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Ashcroft Says Patriot Act's Search Clause Was Never Used

The disclosure shows that the provision should be repealed, insist librarians and others who have labeled the measure intrusive.

September 19, 2003|Richard B. Schmitt | Times Staff Writer

WASHINGTON — Declassifying information in a bid to defuse the growing debate over the USA Patriot Act, the Justice Department said Thursday that it had not yet used a provision of the law that has been criticized as intrusive of the rights of ordinary citizens.

The provision, known as Section 215, empowers law enforcement authorities in terrorism investigations to obtain individuals' business records and other information through a secret tribunal -- known as the Foreign Intelligence Surveillance Court -- without first having to establish probable cause that a crime was committed.

Librarians, civil liberties' groups and others have decried the provision, saying it gives the government too much power to investigate the lives of people not directly involved in suspected terrorist activities. The American Library Assn. has been a particularly vocal critic, calling the section a license for the government to check out the reading habits of innocent people. Justice officials previously indicated that they had used the law sparingly, but had declined to release specific data, citing national security concerns.

On Thursday, U.S. Atty. Gen. John Ashcroft said he had decided to declassify the number of times Section 215 had been used "to counter the troubling amount of public distortion and misinformation" surrounding the law, according to a memo from Ashcroft to FBI Director Robert S. Mueller III declassifying the information.

"The number of times Section 215 has been used to date is zero," the memo said.

In a speech Monday, Ashcroft chided the library association for engendering "baseless hysteria" about how the provision was being implemented.

Emily Sheketoff, associate executive director of the library association's Washington office, said the group was pleased that Ashcroft chose to release the data, but that the lack of use of the provision proves the group's point -- that it is unnecessary and represents a dangerous threat to civil liberties with little law enforcement upside.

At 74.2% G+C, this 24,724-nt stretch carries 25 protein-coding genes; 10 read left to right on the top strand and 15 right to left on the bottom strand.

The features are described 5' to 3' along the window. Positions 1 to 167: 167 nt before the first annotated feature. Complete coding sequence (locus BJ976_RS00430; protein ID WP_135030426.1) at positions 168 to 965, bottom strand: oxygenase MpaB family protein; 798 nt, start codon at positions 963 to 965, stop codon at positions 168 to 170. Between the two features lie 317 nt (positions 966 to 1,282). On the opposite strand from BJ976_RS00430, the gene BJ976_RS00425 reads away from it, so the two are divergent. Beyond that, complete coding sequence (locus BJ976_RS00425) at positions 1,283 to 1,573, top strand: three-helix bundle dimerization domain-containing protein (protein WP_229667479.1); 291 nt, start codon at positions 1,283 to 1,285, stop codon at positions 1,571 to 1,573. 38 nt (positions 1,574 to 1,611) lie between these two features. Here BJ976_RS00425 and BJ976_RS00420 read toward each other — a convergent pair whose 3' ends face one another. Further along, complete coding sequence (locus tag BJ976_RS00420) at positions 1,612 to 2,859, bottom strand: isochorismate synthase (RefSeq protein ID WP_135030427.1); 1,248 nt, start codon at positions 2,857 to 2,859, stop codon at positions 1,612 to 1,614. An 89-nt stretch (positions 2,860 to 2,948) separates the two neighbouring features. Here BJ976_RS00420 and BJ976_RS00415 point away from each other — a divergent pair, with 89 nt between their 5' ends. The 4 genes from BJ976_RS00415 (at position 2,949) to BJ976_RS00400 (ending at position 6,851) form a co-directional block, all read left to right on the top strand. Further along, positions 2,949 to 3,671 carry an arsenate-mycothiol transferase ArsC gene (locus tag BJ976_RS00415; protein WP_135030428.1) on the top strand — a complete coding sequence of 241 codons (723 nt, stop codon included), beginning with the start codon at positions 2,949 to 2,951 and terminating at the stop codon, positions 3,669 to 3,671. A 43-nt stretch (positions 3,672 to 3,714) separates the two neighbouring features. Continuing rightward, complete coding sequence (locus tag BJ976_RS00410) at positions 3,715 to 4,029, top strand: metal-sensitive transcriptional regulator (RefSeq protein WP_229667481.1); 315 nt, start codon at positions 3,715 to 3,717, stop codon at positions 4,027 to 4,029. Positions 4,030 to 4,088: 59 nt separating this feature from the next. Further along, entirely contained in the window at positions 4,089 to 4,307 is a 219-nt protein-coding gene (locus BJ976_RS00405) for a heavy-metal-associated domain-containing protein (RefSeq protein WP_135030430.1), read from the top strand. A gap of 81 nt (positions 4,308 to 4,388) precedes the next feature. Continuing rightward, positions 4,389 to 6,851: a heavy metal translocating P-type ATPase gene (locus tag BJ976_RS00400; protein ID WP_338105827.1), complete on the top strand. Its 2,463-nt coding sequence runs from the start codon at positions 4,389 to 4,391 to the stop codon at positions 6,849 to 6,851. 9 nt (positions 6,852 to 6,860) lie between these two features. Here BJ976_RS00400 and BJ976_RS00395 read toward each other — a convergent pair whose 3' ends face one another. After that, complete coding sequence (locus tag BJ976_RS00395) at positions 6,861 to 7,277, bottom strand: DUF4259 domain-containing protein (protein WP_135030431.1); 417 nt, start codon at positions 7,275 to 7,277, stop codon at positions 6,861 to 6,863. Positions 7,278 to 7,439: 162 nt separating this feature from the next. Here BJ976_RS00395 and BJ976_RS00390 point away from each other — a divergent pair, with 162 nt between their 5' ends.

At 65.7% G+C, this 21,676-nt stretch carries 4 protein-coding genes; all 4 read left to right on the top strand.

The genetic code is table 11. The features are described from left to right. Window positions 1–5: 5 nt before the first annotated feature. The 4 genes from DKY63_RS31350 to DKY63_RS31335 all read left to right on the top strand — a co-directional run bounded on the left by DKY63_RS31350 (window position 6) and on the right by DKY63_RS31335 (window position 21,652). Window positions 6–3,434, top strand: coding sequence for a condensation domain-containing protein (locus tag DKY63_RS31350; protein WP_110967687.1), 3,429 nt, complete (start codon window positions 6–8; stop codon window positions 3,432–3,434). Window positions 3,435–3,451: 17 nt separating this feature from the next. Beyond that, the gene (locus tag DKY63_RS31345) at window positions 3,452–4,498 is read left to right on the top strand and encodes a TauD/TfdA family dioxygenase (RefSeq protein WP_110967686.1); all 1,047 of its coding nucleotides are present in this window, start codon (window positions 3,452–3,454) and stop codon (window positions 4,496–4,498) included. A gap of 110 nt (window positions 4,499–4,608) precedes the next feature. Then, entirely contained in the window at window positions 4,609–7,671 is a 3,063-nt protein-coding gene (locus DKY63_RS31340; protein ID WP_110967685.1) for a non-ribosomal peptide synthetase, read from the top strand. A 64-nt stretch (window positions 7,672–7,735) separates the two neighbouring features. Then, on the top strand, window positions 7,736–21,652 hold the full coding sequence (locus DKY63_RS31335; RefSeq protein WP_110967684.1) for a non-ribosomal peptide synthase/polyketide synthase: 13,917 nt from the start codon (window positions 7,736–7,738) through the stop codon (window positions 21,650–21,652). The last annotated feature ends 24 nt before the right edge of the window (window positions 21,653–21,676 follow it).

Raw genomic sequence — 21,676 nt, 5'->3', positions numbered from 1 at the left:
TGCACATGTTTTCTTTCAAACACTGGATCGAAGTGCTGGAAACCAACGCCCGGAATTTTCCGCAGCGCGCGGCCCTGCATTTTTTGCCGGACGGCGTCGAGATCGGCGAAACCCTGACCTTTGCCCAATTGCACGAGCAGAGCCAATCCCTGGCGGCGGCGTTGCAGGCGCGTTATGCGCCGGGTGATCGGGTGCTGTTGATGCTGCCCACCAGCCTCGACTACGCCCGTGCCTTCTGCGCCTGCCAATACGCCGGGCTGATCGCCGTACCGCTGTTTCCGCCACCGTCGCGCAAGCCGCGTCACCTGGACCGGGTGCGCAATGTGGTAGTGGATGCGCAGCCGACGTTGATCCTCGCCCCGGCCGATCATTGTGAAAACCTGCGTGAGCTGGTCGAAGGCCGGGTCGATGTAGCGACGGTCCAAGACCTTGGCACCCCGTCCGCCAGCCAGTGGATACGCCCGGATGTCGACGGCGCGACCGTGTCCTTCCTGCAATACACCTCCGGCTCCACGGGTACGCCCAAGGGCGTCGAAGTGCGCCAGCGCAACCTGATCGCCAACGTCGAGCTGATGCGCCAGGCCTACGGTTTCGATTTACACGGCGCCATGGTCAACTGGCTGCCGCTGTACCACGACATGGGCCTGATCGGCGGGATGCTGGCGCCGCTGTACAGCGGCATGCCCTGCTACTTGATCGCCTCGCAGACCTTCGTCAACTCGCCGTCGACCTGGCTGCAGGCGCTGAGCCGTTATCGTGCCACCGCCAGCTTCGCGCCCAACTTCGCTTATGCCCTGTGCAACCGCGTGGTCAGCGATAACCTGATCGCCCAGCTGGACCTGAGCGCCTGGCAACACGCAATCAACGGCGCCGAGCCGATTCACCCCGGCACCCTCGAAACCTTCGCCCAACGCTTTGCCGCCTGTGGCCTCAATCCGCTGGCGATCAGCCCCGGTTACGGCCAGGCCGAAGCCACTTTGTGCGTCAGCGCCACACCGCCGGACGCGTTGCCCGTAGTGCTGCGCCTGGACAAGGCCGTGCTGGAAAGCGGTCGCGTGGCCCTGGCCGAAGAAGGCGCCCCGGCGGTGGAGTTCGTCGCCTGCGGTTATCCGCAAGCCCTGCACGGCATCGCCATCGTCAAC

"We do think this 'zero' means there is no need to have the law on the books as it is," she said.

Rep. Bernard Sanders (I-Vt.) has introduced legislation in the House that would exempt librarians from the reach of Section 215, and Sheketoff said she hopes the Justice Department will now throw its weight behind the amendment.

"We are sort of surprised by the number," Sheketoff said. "They fought for two years not to talk about what they were doing in libraries," she said, adding the government has other powers to investigate library records, and may be using them.

The American Civil Liberties Union, which in July filed a lawsuit in federal court in Detroit alleging that Section 215 violated 1st Amendment guarantees of free speech and religious association, said the fact that Ashcroft and the Justice Department had not yet used the law would not affect the suit.

"The risk is still as much a risk as ever.... He could begin using it this afternoon," said Ann Beeson, the ACLU's associate legal director. "The case will not become moot until Congress repeals the law or John Ashcroft certifies in writing that he will never use it against our clients or anyone else."

Beeson added that courts have previously intervened against statutes that on their face violate the Constitution even though they have not been employed, citing the U.S. Supreme Court's 1997 decision striking down a federal law making it a crime to transmit pornography via the Internet.

The Justice Department's disclosure comes as the Bush administration is seeking additional terrorism-fighting powers beyond the Patriot Act, which was approved overwhelmingly by Congress six weeks after the Sept. 11 attacks. In a speech last week, President Bush called on Congress to approve legislation that would permit the Justice Department to issue administrative subpoenas to gather information in terrorism cases. That proposal is even more controversial than Section 215 because there is no requirement that the subpoenas be reviewed by a judge before they are issued.

In the wake of congressional and other studies this year raising questions about law enforcement and intelligence breakdowns before Sept. 11, and the Justice Department's treatment of hundreds of illegal immigrants in the weeks after the attacks, members of Congress seem generally lukewarm to the idea of giving the department added authority anytime soon. Ashcroft has been implying in an ongoing series of speeches around the country that the department has adequate authority to do its job, citing numerous prosecutions and other steps it has taken to disarm terrorists.

In a prepared statement Thursday, Rep. F. James Sensenbrenner Jr. (R-Wis.), chairman of the House Judiciary Committee, said that "regardless of today's disclosure, the House Judiciary Committee will continue aggressive oversight of the Justice Department and how it implements the USA Patriot Act."

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